Mediation as an Effective Way to End Workplace Wars

Amy Lieberman, Esquire and leading national expert on corporate mediation, details her practical advice on how to settle workplace wars efficiently and cost-effectively through the process of mediation in her new book, Mediation Success: Get It Out, Get It Over, Get Back to Business.Source:

Typically, people go through the court process, which can take years through trials and appeals and end up costing hundreds of thousands of dollars, says Lieberman.  With mediation, however, a conflict can usually be resolved in a day and the cost is generally a few thousand dollars and results in an outcome with which everyone involved is happy, she adds.

Lieberman notes that anything that's in litigation can be mediated.  She says that people who aren't going to mediation are when they think they can get out on a legal motion or they need some injunctive release.  Any other issue that you can go to court over you can do in mediation, including class action.

"There has to be an advantage to going through mediation and settling; some people call it a compromise, a give and take," and while one might be able to get more money if they sue, they're rolling the dice to see if they'll win and with mediation "there is certainty," Lieberman says.

Perfect for mediation, Lieberman says, is employment law because people spend the most time there and they're very emotionally connected to what goes on at work.  There can be a lot of private matters that you don't want to discuss publically, especially sexual harassment claims.  Quick resolution can give both parties the privacy they need but also allow "the employee to get on with their life and the employer to get on with their work."

According to Lieberman, about 90% of Fortune 500 companies use some form of mediation.  If there's a policy in effect, that policy may say that before a claim is filed with the court or EEOC, it needs to be mediated and the employer will usually go outside the company to get a mediator.  The employer will cover the costs and some employers will actually reimburse the employee anywhere from $2,000-$2,500 to get their own legal counsel.  If there's a policy in place, you can mediate really early on and if not, the EEOC will offer mediation at no charge for most claims.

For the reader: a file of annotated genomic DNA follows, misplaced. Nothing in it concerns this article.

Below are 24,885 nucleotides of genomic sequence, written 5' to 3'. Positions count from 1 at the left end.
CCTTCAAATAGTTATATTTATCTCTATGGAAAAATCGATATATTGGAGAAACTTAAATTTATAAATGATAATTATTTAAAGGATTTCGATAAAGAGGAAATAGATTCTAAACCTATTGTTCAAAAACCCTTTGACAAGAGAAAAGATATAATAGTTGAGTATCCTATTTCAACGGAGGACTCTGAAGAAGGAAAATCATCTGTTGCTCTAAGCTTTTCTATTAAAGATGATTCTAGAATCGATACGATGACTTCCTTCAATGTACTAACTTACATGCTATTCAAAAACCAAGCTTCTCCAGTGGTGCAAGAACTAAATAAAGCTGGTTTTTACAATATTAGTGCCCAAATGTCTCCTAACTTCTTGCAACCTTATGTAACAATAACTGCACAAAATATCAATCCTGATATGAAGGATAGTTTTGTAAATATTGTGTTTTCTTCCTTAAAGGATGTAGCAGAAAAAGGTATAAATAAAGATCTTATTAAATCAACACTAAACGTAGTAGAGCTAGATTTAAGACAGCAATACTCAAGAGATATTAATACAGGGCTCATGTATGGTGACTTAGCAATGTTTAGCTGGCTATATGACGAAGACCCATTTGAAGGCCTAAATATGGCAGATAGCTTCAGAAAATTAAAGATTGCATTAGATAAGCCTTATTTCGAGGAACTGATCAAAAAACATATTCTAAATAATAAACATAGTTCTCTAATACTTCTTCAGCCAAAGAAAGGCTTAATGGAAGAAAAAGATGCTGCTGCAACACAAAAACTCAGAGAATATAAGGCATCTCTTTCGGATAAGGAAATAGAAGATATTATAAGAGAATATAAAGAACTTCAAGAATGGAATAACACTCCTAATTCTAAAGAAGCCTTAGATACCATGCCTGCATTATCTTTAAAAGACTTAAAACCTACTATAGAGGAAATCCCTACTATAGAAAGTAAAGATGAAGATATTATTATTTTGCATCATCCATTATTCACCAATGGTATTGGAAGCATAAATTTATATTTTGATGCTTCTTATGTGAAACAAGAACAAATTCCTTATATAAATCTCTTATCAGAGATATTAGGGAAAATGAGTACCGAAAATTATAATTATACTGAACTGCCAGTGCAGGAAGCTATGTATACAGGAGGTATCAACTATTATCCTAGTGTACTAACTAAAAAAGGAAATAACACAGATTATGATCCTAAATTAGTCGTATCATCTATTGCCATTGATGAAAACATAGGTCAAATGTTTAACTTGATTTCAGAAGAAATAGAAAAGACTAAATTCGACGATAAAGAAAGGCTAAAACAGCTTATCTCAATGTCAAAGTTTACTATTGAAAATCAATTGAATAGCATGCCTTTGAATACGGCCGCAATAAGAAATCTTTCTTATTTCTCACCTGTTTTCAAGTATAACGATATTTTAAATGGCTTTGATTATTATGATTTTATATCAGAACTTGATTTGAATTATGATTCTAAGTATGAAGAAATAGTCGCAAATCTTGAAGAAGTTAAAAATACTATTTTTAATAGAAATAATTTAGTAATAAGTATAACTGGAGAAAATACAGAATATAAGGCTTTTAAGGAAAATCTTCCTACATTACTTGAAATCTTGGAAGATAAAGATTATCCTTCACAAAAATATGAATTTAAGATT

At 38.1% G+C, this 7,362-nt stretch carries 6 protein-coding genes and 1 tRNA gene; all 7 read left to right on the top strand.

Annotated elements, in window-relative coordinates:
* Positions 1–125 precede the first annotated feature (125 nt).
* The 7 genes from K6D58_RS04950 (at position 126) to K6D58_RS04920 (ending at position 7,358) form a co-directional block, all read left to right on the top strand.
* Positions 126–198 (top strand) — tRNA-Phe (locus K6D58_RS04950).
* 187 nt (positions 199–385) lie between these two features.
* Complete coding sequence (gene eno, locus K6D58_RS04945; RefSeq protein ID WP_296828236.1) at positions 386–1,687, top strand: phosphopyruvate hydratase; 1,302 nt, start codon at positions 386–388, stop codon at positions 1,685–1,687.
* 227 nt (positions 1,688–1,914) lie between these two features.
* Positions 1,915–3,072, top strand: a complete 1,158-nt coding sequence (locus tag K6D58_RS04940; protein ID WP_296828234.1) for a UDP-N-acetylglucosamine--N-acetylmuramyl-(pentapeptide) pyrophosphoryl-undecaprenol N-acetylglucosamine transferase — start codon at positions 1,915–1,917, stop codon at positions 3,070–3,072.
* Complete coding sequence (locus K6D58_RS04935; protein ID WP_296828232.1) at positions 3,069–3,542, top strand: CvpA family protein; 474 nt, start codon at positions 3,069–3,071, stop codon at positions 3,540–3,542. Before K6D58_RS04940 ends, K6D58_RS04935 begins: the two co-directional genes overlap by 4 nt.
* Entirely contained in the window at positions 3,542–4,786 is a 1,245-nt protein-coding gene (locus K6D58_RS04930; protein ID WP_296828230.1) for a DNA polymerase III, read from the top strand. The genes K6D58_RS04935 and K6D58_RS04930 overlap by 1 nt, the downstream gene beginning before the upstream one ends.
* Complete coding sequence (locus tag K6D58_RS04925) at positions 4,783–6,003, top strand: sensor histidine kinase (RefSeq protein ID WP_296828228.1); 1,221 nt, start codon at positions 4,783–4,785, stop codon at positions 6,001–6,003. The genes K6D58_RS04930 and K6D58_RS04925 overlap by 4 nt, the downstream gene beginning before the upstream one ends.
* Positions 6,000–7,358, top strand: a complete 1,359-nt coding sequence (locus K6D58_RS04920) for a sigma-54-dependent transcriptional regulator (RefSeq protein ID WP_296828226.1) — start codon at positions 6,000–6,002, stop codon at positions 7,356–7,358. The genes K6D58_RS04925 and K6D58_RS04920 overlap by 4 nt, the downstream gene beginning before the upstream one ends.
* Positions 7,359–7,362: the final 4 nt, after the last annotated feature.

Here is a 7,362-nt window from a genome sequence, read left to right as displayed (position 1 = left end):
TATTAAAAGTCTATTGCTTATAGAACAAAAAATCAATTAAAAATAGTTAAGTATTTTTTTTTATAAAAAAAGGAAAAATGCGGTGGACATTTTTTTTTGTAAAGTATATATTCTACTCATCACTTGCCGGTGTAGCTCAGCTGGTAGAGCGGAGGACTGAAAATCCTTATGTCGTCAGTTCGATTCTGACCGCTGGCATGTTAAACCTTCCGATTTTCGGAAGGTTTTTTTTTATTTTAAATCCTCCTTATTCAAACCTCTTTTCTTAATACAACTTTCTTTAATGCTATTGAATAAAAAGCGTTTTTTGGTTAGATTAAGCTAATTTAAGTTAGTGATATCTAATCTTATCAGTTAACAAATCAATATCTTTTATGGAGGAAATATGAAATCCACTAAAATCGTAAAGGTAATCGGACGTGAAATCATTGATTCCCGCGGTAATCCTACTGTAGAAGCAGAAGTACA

Mandatory arbitration has been upheld by the U.S. Supreme Court.  As a matter of public policy, Lieberman says that the Supreme Court urges, promotes and supports alternative dispute resolution and for years, that was limited to the concept of arbitration.  The Supreme Court agrees that employees can be required to arbitrate all of their employment claims and they do look to make sure the agreement isn't overly one-sided and that in order for it to be fair, that the employer bear the cost.

Mediation is especially effective in divorce cases and Lieberman says that this is definitely the way to go, especially when there are children involved.  Mediation expedites the process and keeps it much more private.

Lieberman says that the field of mediation is maturing and getting more specialized so that you can select a mediator that  focuses on the area in which you're involved.  There is no requirement that a mediator has to be a lawyer, but if you're going to settle a legal dispute, most people won't consider anyone without a legal background.

Amy Lieberman serves as the Executive Director of Insight Mediation Group and Insight Employment Mediation LLC in Scottsdale, Arizona.  More information about her book, Mediation Success, can be found here.  Amy spoke with The Legal Broadcast Network, featuring on-demand, video content on legal matters.